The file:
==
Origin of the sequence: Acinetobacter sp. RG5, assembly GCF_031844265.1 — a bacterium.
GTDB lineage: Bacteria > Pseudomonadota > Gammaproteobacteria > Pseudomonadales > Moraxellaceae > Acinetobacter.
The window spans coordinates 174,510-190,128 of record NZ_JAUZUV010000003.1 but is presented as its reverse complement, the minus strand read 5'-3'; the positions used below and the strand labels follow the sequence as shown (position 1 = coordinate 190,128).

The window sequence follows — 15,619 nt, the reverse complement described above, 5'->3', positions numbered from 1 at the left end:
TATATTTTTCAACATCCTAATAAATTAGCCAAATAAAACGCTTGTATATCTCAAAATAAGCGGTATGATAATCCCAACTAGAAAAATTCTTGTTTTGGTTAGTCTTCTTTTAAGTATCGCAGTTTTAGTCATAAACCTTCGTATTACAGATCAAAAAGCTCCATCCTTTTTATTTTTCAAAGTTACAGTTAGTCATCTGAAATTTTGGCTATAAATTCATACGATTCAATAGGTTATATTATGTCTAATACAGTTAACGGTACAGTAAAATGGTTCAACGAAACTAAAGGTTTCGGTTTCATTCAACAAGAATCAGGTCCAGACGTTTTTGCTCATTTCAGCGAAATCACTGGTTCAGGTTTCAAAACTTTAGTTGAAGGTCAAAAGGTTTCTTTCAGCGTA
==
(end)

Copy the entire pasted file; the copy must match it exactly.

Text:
Origin of the sequence: Acinetobacter sp. RG5, assembly GCF_031844265.1 — a bacterium.
GTDB lineage: Bacteria > Pseudomonadota > Gammaproteobacteria > Pseudomonadales > Moraxellaceae > Acinetobacter.
The window spans coordinates 174,510-190,128 of record NZ_JAUZUV010000003.1 but is presented as its reverse complement, the minus strand read 5'-3'; the positions used below and the strand labels follow the sequence as shown (position 1 = coordinate 190,128).

The window sequence follows — 15,619 nt, the reverse complement described above, 5'->3', positions numbered from 1 at the left end:
TATATTTTTCAACATCCTAATAAATTAGCCAAATAAAACGCTTGTATATCTCAAAATAAGCGGTATGATAATCCCAACTAGAAAAATTCTTGTTTTGGTTAGTCTTCTTTTAAGTATCGCAGTTTTAGTCATAAACCTTCGTATTACAGATCAAAAAGCTCCATCCTTTTTATTTTTCAAAGTTACAGTTAGTCATCTGAAATTTTGGCTATAAATTCATACGATTCAATAGGTTATATTATGTCTAATACAGTTAACGGTACAGTAAAATGGTTCAACGAAACTAAAGGTTTCGGTTTCATTCAACAAGAATCAGGTCCAGACGTTTTTGCTCATTTCAGCGAAATCACTGGTTCAGGTTTCAAAACTTTAGTTGAAGGTCAAAAGGTTTCTTTCAGCGTA